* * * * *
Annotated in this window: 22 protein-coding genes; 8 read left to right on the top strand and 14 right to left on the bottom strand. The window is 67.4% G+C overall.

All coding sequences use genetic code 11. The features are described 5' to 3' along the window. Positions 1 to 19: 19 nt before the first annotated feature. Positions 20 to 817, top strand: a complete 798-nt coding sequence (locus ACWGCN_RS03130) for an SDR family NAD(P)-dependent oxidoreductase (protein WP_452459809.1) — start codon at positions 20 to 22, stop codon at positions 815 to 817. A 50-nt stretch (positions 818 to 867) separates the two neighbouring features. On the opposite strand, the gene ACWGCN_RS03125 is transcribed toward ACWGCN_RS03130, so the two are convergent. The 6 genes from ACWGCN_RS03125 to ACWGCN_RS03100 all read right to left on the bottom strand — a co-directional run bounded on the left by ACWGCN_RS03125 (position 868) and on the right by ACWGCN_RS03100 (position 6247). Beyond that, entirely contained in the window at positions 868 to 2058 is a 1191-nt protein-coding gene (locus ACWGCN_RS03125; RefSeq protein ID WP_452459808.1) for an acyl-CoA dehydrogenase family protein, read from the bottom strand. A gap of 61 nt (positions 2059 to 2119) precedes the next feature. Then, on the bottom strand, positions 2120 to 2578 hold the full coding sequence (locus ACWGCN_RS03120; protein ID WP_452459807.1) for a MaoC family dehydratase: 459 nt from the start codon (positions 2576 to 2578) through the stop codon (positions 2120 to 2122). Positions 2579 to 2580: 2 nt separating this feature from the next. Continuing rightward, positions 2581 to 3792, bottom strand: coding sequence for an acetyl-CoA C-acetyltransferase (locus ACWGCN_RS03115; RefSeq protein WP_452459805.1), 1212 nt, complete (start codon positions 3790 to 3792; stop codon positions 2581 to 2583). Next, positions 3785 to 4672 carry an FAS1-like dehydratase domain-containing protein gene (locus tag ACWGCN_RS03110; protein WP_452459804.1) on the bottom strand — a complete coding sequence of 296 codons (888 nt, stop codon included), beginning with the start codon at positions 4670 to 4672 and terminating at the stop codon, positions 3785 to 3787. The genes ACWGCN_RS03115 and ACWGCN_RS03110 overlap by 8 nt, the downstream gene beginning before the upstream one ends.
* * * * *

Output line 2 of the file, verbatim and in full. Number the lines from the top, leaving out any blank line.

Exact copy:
All coding sequences use genetic code 11. The features are described 5' to 3' along the window. Positions 1 to 19: 19 nt before the first annotated feature. Positions 20 to 817, top strand: a complete 798-nt coding sequence (locus ACWGCN_RS03130) for an SDR family NAD(P)-dependent oxidoreductase (protein WP_452459809.1) — start codon at positions 20 to 22, stop codon at positions 815 to 817. A 50-nt stretch (positions 818 to 867) separates the two neighbouring features. On the opposite strand, the gene ACWGCN_RS03125 is transcribed toward ACWGCN_RS03130, so the two are convergent. The 6 genes from ACWGCN_RS03125 to ACWGCN_RS03100 all read right to left on the bottom strand — a co-directional run bounded on the left by ACWGCN_RS03125 (position 868) and on the right by ACWGCN_RS03100 (position 6247). Beyond that, entirely contained in the window at positions 868 to 2058 is a 1191-nt protein-coding gene (locus ACWGCN_RS03125; RefSeq protein ID WP_452459808.1) for an acyl-CoA dehydrogenase family protein, read from the bottom strand. A gap of 61 nt (positions 2059 to 2119) precedes the next feature. Then, on the bottom strand, positions 2120 to 2578 hold the full coding sequence (locus ACWGCN_RS03120; protein ID WP_452459807.1) for a MaoC family dehydratase: 459 nt from the start codon (positions 2576 to 2578) through the stop codon (positions 2120 to 2122). Positions 2579 to 2580: 2 nt separating this feature from the next. Continuing rightward, positions 2581 to 3792, bottom strand: coding sequence for an acetyl-CoA C-acetyltransferase (locus ACWGCN_RS03115; RefSeq protein WP_452459805.1), 1212 nt, complete (start codon positions 3790 to 3792; stop codon positions 2581 to 2583). Next, positions 3785 to 4672 carry an FAS1-like dehydratase domain-containing protein gene (locus tag ACWGCN_RS03110; protein WP_452459804.1) on the bottom strand — a complete coding sequence of 296 codons (888 nt, stop codon included), beginning with the start codon at positions 4670 to 4672 and terminating at the stop codon, positions 3785 to 3787. The genes ACWGCN_RS03115 and ACWGCN_RS03110 overlap by 8 nt, the downstream gene beginning before the upstream one ends.